New York artist Kalen Hollomon creates disruptive collages exploring commerce, fashion, gender identity and the taboo through everyday images. His work examines “the ever-changing relationship between subject and object.”
“I am always concerned with what lies beneath the surface.
“I hope to create conversation that is rooted in questions related to learned social rules, identity, the subtext of everyday situations and perception. Above all, I try to capture a sense of romance in images that are spontaneous and slightly unnerving.”
Hollomon’s collages juxtapose images of sports stars with fashion models and porn actors, celebrities and brand names with down and outs and environmental disaster, porn with the utterly mundane.
Hollomon photographs his collages on his smartphone and shares them via his Instagram account. He has a following of over 100,000.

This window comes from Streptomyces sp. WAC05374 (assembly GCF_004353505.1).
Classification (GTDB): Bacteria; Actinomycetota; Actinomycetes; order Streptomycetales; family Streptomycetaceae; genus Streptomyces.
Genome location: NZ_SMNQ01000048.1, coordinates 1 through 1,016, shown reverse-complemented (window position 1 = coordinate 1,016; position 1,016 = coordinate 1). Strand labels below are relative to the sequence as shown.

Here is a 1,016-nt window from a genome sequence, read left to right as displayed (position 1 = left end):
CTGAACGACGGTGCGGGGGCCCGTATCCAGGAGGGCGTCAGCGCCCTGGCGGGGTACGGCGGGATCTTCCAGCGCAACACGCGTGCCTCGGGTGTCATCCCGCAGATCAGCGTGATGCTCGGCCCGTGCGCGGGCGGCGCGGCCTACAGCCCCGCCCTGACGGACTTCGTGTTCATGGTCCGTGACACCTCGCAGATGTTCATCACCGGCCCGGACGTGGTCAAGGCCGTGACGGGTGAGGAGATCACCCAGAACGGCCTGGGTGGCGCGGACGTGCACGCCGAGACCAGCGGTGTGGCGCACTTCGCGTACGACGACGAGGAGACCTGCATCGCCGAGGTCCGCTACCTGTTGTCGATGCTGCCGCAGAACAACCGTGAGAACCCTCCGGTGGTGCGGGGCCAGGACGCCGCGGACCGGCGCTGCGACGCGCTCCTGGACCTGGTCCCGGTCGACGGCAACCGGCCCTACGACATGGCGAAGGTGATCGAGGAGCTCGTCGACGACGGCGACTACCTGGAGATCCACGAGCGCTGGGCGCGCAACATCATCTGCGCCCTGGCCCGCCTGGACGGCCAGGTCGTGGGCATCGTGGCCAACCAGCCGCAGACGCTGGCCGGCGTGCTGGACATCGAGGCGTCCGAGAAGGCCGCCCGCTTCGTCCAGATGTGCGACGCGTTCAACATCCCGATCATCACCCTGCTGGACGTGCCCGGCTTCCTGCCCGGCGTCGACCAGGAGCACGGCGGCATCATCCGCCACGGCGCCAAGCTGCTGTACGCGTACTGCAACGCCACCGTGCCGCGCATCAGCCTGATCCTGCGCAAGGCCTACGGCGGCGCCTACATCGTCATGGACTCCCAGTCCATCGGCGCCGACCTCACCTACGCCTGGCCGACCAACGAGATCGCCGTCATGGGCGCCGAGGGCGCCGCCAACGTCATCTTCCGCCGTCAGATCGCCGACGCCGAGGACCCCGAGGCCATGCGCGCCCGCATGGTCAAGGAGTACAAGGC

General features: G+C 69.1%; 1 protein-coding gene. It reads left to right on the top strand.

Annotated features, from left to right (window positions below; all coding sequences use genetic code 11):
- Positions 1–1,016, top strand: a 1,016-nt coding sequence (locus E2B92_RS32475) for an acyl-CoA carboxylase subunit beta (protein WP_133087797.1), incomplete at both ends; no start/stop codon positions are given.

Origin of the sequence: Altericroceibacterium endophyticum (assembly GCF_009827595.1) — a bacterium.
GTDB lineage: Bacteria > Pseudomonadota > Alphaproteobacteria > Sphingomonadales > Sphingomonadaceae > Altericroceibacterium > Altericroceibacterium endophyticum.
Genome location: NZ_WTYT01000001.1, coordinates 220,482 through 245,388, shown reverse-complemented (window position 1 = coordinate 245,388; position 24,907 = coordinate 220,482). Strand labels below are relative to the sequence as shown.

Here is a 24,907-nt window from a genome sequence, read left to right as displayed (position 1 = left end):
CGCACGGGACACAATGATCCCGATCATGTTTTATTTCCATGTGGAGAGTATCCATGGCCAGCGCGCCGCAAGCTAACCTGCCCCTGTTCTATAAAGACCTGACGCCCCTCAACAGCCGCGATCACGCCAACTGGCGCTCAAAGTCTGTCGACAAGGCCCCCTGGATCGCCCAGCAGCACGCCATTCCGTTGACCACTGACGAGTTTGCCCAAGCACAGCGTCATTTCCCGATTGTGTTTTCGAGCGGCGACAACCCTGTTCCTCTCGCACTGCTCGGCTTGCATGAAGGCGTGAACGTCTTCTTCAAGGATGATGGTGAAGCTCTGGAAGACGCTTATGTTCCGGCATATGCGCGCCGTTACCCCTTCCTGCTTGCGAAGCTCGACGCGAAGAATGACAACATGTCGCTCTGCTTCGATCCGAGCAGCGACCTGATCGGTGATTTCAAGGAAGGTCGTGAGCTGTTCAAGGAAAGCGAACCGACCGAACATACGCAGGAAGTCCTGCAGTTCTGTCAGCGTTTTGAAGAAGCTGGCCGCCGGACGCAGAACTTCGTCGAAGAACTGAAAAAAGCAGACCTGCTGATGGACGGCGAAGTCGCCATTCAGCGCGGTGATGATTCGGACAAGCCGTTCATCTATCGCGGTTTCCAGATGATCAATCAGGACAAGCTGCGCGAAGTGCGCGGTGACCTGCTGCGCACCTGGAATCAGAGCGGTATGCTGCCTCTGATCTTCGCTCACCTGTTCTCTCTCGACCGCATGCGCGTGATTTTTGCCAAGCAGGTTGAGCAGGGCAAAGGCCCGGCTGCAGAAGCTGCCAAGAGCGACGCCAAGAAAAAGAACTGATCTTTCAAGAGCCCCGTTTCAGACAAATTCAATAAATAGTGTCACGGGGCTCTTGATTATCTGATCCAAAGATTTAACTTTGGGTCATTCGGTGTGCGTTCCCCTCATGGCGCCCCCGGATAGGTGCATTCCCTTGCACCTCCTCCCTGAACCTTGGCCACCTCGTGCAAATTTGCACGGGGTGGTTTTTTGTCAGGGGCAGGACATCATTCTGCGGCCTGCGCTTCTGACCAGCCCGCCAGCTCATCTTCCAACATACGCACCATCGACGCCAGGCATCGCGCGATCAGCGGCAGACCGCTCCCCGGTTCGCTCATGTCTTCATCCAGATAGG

All subversive art is ultimately subsumed by the establishment it attacks. Hollomon’s success subverting the medium has led to a demand for his work from the very fashion magazines and brands he satirizes—Gucci, Calvin Klein and Vogue have all commissioned him or used his work.
His most recent project Fortune Portraits combines pages from porn mags taped over with happy, predictive tidings from fortune cookies.
Sayings like: “Business is a lot like playing tennis; if you don’t serve well, you lose,” “Expect much of yourself and little of others” and “Financial hardship in your life is coming to an end!” are plastered across wet-lipped young models who look directly (and suggestively) at the viewer creating a false sense of sexual intimacy and arousal. In the same way the fortune cookie promises some false good tidings to whoever happens to read it.
Hollomon describes the Fortune Portraits as being about “open-ended questions, seduction and desperation, both the wild unknown and the cliche, false promises and first impressions.”